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Asia Pacific Golf Summit – Must be getting it right!

12.45am 25th November 2009 - Exhibitions & Conferences - This story was updated on Wednesday, March 17th, 2010

Jack Nicklaus - speaker at Asia Pacific Golf Summit

Any conference organizer who achieves growth in attendance of around +400% in three years and who manages to get Jack Nicklaus, Gary Player and Peter Thomson all in the same room at the same time must be doing something right.

It would be fair to say that the energetic and ebullient Mike Sebastian, Managing Director of Asia Pacific Golf Development Conferences Pte Ltd, deserves all the congratulations that he regularly receives for creating this event, backed by a small but dedicated team based in Singapore.

“In three short years the Asia Pacific Golf Summit has become a ‘can’t miss’ event in the calendar of the Worldwide golf industry, not just of the Asia one,” said Tenniel Chu, Executive Director of Mission Hills Group, and he’s not wrong.

Patron of the Summit was Tan Sri Lee Kim Yew, owner of The Mines Resort and Golf Club, whose company is behind the development of Mines Golf City, a 63-hole development which will be largest in Malaysia www.minesgolfcity.com, and support was also given by Tourism Malaysia.

In truth it is not hard to see why the galaxy of Major Champions was in attendance. Nowadays each one of them is an active golf course designer and, especially with the recent announcement that golf will be an Olympic Sport from 2016, Asia is where the work is.

“In September this year,” said Jack Nicklaus “we analysed the work that is going through the Nicklaus Design business. Just 0.3% was in the United States; 2.3% was in the Americas; 7% in Europe and 90% in Asia. Now you know why I’m here!”

In fact, of course, there are significant differences between countries and regions, however, so the Regional Focus Sessions gave invaluable insights into the state of the golf sectors in China; India; Japan & Korea; the South Pacific; and South East Asia.

Also in attendance either as delegates or exhibitors was a full set of suppliers of the products and services that golf development needs, many of whom were thousands of miles away from home.

Amongst the European firms represented were Braemar Golf, Colt Mackenzie McNair, Indigrow, KPMG, Mackenzie & Ebert, Pinpoint Visualisation, Tacit Golf, Thomson Perrett & Lobb, and the Golf Environment Organisation, along with magazines ‘Golf Course Architecture’ and ‘Golf Business Development.’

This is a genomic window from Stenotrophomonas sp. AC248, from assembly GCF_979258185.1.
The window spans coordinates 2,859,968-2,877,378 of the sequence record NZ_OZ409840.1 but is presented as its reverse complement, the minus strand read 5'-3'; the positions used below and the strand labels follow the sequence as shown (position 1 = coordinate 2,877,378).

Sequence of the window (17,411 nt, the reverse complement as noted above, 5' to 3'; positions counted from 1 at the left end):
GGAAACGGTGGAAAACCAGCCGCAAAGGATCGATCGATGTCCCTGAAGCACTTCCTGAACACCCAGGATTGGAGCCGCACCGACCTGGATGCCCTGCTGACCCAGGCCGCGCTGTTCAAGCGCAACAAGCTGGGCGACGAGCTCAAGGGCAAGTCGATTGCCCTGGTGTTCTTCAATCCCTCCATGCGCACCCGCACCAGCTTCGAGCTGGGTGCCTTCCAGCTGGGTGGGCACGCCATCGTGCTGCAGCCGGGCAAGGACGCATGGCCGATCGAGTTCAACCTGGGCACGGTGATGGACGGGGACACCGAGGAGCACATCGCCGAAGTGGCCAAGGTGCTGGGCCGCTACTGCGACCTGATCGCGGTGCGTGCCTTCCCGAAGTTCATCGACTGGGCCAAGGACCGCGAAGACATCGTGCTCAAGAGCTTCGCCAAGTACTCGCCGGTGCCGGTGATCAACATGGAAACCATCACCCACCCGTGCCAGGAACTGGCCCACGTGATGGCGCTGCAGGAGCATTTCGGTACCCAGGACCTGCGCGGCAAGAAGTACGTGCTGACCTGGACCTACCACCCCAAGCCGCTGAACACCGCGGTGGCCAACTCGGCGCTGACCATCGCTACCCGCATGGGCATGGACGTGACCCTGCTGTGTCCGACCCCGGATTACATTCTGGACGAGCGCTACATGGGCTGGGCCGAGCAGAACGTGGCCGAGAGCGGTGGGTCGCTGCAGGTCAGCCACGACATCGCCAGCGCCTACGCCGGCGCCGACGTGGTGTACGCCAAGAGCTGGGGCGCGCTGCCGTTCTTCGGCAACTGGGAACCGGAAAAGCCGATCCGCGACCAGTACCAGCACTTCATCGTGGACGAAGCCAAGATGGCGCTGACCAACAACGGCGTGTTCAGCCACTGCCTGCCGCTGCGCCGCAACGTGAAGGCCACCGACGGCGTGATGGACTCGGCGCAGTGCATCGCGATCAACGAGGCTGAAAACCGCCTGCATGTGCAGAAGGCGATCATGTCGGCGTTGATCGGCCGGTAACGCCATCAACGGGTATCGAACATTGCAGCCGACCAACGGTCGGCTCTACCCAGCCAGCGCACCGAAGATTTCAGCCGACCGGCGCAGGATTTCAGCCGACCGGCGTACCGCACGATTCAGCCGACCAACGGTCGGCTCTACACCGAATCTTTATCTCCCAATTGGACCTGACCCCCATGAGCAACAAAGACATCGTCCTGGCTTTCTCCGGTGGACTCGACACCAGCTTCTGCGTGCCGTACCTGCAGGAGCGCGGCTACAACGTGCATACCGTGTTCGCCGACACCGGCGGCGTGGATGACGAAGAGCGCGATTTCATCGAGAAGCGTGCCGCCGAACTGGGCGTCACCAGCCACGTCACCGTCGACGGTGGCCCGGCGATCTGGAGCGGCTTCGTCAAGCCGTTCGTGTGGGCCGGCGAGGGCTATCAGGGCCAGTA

One exhibitor (who asked not to be named) said, “The show was very good. It is growing well and next year in Thailand they should get even more people. Is the future of exhibitions going to be where people pay to attend a high profile speaker line up? All the customers I saw were key decision makers, unlike many other shows where only 20% are serious and the rest think it’s a 3 day party.”

Tom Mackenzie of Mackenzie & Ebert Limited said, “Our stand was certainly worth taking. We seemed to get a decent amount of genuine leads, although it is impossible to know how many will be converted to real work. We are pretty confident that overall it will have been worthwhile. It was good to see that the entire world is not filled with the doom and gloom that seems to have seeped through much of British golf.”

Also present were Howard Swan and Gill Wilson of FirstGolf. “FirstGolf was welcomed with open arms,” said Gill, “as delegates realised both the potential and simplicity of offering golf facilities on existing or new golf courses, driving ranges or community/school playing fields. They saw it as a sure way to increase golf participation and more importantly retention of golfers in a time starved world where families are craving healthy lifestyle options.”

Naturally there were some delegates who had strongly held views about the Summit which were very critical. The scale of the Putrajaya International Convention Centre is such that the Plenary Hall, although impressive, was always going to look sparsely populated even when every delegate had taken their seat. The much smaller break-out conference rooms were more easily filled and allowed more direct contact between the audience and the platform. The fact that most delegates had to endure a twice-daily 40-50 minute bus ride between their hotel and the conference was unpopular, as was the lack of any form of attendance list and the very limited time and opportunity for ‘networking’.

In 2010 The Asia Pacific Golf Summit will be staged in the exotic city of Bangkok. The tentative Summit dates are 18-20 October and among the speakers already booked are Greg Norman and Annika Sorenstam. Will attendance once again increase by 100% or more? Who knows, but one thing is for sure: for now and for the foreseeable future Asia is where the most exciting things in golf business development are happening. Anyone who wants to contribute to and to be part of this process NEEDS to be there. Simples! www.golfconference.org

       

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